This month, I returned to Madison, Wis., to begin my second year of college. It's a long way there from Anacostia, the section of Southeast D.C. where I grew up.
When I first arrived at the University of Wisconsin, I did not know what to expect. Leaving home and beginning college life was exciting, and I welcomed this new feeling, but learning to adjust to a new environment and new people took time.
As a young black male growing up in Southeast D.C., when I faced the adversity of gang violence, I remembered the advice of my grandfather, who would remind me that "not everyone is your friend." I arrived in Madison with the same mind-set, only to find that the rules that helped me in my old surroundings weren't as useful in this new place.
One of the first things I did after arriving was to make sure that I felt comfortable walking down the street, at any time of the day. After about a week and half, I realized that it was safe to relax -- that I was guarding against nonexistent threats. The people there were genuinely hospitable. No one was out to get me or to cause trouble. As time progressed, I slowly became accustomed to a city where you could have a conversation with anyone, about anything.
After attending Friendship Public Charter School's Collegiate Academy, which is predominantly African-American, it was a new experience for me to find myself the only person of color in my class. This change in classroom chemistry made me feel somewhat alienated at first. But as time went on, I became more comfortable.
Prior to my first year of school, I had already experienced a college atmosphere through the Young Scholars Program, where I was able to take a college-level course and live on the University of Maryland's College Park campus. I also participated in the DC Achievers Scholarship Program, where I completed summer courses at McDaniel College. And I took part in my high school's Advanced Placement Course and Early College program, which included college visits.
Of course, college preparation is about more than academic study; it is also about preparation to budget money and time and to make use of available support systems. I realize that I could have been more prepared, but I learned during my freshman year the importance of all aspects of college preparation, which makes me feel better prepared as I return as a sophomore.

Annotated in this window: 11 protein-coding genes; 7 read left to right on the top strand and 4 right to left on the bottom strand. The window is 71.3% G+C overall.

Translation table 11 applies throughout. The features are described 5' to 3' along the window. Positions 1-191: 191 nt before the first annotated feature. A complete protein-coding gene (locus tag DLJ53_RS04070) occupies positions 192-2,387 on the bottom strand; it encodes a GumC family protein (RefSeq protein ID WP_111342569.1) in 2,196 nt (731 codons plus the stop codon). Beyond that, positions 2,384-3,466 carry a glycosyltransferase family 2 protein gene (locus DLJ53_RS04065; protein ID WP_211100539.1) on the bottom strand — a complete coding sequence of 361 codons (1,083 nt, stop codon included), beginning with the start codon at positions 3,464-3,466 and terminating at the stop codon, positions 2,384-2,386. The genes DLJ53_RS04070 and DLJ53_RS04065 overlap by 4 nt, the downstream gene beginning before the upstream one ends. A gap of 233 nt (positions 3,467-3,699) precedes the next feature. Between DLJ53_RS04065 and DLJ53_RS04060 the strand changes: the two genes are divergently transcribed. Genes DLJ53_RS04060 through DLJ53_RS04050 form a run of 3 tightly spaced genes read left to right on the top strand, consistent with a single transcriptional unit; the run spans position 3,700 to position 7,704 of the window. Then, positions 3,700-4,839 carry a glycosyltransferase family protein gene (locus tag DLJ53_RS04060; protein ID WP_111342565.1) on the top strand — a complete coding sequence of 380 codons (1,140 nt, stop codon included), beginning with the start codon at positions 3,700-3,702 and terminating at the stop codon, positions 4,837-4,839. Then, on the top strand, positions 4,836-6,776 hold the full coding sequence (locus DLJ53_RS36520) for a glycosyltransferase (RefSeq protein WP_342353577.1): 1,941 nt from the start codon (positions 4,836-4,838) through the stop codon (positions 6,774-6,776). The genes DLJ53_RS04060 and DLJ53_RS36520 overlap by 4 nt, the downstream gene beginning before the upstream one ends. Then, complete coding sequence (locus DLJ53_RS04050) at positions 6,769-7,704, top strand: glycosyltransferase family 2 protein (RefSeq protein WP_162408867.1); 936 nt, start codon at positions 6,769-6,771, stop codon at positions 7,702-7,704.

Fortunately, the teachers at my District high school care about their students and truly understand the hardships and adversities many of us face. I learned I could reach out to caring adults early on. I now understand that one of the most important resources in college is professors' office hours, which have served me well in school so far.
The mentor I acquired by virtue of having earned a Posse Scholarship has been another key resource. These scholarships pay for full tuition for urban students who have demonstrated merit through academic success in high school, and who have shown leadership in their community. I am grateful for the encouragement I received to apply to the Posse program. My Posse mentor helped me deal with my early adjustments to college life -- as did a fellow student from my high school, who also is starting her second year at Madison.
I have reached out and sought the help of others through office hours and study groups, which have helped especially for classes outside my Religious Studies major.
When asked for advice about choosing a college, I respond that you have to live out the decision, so let the choice be yours. Don't choose a college solely because of its reputation, academics or sports. Consider location, majors offered, financial packages and the college's culture. I'm glad and grateful that I did.
Rashad Price is a sophomore at the University of Wisconsin-Madison this fall.